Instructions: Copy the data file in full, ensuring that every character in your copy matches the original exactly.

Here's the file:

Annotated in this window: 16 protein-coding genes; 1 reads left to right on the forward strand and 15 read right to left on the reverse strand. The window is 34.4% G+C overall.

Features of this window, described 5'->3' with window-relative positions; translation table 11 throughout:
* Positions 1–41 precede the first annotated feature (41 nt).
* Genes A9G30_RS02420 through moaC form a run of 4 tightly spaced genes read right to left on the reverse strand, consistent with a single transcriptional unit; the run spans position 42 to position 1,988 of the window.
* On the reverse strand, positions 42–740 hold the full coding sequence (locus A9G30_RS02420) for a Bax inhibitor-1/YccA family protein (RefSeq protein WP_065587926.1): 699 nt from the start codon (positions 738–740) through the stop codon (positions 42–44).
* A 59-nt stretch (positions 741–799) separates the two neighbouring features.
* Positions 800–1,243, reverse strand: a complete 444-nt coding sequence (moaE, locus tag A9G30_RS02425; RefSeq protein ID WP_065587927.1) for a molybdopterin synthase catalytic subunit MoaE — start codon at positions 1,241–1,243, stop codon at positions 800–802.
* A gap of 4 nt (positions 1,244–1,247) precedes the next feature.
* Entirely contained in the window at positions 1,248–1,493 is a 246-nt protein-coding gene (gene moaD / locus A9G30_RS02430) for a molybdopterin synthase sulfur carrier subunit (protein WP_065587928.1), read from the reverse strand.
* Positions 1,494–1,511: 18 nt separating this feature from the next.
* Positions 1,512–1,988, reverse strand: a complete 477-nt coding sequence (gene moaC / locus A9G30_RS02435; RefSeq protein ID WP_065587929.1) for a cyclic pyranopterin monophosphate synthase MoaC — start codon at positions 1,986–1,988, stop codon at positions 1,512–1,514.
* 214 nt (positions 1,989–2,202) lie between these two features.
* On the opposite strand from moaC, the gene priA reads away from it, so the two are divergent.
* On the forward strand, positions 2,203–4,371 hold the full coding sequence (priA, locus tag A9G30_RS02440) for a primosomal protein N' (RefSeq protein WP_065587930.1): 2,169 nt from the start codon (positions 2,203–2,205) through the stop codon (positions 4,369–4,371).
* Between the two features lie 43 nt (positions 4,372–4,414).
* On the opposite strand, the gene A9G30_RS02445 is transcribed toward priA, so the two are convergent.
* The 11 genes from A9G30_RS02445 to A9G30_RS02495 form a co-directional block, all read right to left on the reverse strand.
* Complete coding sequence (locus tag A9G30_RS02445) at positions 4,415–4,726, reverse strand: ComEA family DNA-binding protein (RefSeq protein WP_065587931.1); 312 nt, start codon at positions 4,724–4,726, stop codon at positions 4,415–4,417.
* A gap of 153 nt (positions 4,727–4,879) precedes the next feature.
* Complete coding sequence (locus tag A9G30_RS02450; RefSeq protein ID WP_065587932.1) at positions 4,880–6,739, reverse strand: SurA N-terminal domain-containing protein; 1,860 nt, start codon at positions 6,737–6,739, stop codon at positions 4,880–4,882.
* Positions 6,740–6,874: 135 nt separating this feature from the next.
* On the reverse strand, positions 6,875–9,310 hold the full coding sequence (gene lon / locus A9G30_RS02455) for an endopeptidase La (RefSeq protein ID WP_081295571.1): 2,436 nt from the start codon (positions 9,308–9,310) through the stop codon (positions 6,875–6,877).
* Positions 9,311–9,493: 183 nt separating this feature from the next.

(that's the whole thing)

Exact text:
Annotated in this window: 16 protein-coding genes; 1 reads left to right on the forward strand and 15 read right to left on the reverse strand. The window is 34.4% G+C overall.

Features of this window, described 5'->3' with window-relative positions; translation table 11 throughout:
* Positions 1–41 precede the first annotated feature (41 nt).
* Genes A9G30_RS02420 through moaC form a run of 4 tightly spaced genes read right to left on the reverse strand, consistent with a single transcriptional unit; the run spans position 42 to position 1,988 of the window.
* On the reverse strand, positions 42–740 hold the full coding sequence (locus A9G30_RS02420) for a Bax inhibitor-1/YccA family protein (RefSeq protein WP_065587926.1): 699 nt from the start codon (positions 738–740) through the stop codon (positions 42–44).
* A 59-nt stretch (positions 741–799) separates the two neighbouring features.
* Positions 800–1,243, reverse strand: a complete 444-nt coding sequence (moaE, locus tag A9G30_RS02425; RefSeq protein ID WP_065587927.1) for a molybdopterin synthase catalytic subunit MoaE — start codon at positions 1,241–1,243, stop codon at positions 800–802.
* A gap of 4 nt (positions 1,244–1,247) precedes the next feature.
* Entirely contained in the window at positions 1,248–1,493 is a 246-nt protein-coding gene (gene moaD / locus A9G30_RS02430) for a molybdopterin synthase sulfur carrier subunit (protein WP_065587928.1), read from the reverse strand.
* Positions 1,494–1,511: 18 nt separating this feature from the next.
* Positions 1,512–1,988, reverse strand: a complete 477-nt coding sequence (gene moaC / locus A9G30_RS02435; RefSeq protein ID WP_065587929.1) for a cyclic pyranopterin monophosphate synthase MoaC — start codon at positions 1,986–1,988, stop codon at positions 1,512–1,514.
* 214 nt (positions 1,989–2,202) lie between these two features.
* On the opposite strand from moaC, the gene priA reads away from it, so the two are divergent.
* On the forward strand, positions 2,203–4,371 hold the full coding sequence (priA, locus tag A9G30_RS02440) for a primosomal protein N' (RefSeq protein WP_065587930.1): 2,169 nt from the start codon (positions 2,203–2,205) through the stop codon (positions 4,369–4,371).
* Between the two features lie 43 nt (positions 4,372–4,414).
* On the opposite strand, the gene A9G30_RS02445 is transcribed toward priA, so the two are convergent.
* The 11 genes from A9G30_RS02445 to A9G30_RS02495 form a co-directional block, all read right to left on the reverse strand.
* Complete coding sequence (locus tag A9G30_RS02445) at positions 4,415–4,726, reverse strand: ComEA family DNA-binding protein (RefSeq protein WP_065587931.1); 312 nt, start codon at positions 4,724–4,726, stop codon at positions 4,415–4,417.
* A gap of 153 nt (positions 4,727–4,879) precedes the next feature.
* Complete coding sequence (locus tag A9G30_RS02450; RefSeq protein ID WP_065587932.1) at positions 4,880–6,739, reverse strand: SurA N-terminal domain-containing protein; 1,860 nt, start codon at positions 6,737–6,739, stop codon at positions 4,880–4,882.
* Positions 6,740–6,874: 135 nt separating this feature from the next.
* On the reverse strand, positions 6,875–9,310 hold the full coding sequence (gene lon / locus A9G30_RS02455) for an endopeptidase La (RefSeq protein ID WP_081295571.1): 2,436 nt from the start codon (positions 9,308–9,310) through the stop codon (positions 6,875–6,877).
* Positions 9,311–9,493: 183 nt separating this feature from the next.